21 miles outside of Belle Fourche, the geographical center of the nation is marked by a makeshift sign in a farmer’s pasture. During the beginning of the twentieth century, the geographical center bounced around the midwest and was heavily disputed. When Alaska joined the union in 1959, the center moved from Lebanon, Kansas to another spot in Butte County. It was only after Hawaii was awarded statehood that the center moved to its current spot in Belle Fourche. Lebanon, not wanting to give up its claim to fame, now calls itself the “Geographical Center of the 48 Contiguous U.S. States.”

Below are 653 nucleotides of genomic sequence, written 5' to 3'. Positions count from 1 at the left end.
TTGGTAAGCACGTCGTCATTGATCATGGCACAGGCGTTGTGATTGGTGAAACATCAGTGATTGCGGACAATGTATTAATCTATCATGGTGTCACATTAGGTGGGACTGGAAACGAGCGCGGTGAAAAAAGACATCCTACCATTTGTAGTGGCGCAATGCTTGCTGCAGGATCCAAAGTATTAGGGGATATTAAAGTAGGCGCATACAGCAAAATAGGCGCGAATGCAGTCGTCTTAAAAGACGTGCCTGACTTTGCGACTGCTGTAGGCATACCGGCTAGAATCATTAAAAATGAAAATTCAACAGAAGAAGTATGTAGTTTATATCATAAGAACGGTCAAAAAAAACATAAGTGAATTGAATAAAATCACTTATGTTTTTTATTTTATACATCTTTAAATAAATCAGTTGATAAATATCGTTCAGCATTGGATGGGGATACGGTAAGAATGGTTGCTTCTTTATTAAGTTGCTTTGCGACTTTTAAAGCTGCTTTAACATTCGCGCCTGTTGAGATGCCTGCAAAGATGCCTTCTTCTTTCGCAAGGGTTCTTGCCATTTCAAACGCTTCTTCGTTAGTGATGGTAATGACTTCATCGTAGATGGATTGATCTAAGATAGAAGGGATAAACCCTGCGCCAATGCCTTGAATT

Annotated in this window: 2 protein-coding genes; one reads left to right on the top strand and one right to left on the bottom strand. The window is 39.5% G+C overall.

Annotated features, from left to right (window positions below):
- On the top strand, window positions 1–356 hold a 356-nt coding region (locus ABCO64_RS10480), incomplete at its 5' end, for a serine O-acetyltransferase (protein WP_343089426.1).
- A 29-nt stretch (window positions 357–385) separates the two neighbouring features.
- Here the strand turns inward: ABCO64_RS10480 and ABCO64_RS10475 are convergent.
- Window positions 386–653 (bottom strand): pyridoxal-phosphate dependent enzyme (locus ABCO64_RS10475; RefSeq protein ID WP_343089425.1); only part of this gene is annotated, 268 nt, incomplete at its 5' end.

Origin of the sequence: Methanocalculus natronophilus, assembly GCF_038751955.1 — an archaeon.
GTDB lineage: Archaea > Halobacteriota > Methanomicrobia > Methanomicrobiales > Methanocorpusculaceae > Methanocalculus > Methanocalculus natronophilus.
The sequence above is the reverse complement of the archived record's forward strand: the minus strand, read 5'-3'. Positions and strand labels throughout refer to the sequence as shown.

Belle Fourche now calls itself the “Center of the Nation” and has built a monument to this feat, but this is more of a convenience for tourists who don’t want to venture into the sticks to see the actual center, which is marked by a hand-written sign. The Tri-State Museum in Belle Fourche includes exhibits about the town’s history and the Center of the Nation Visitor Center.
To find the actual center of the nation, start at the junction of US 85 and US 212 and continue north for 13 miles. Take a left onto Harding County Road and after about 8 miles, there will be the sign on the right side of the road marking the center of the nation.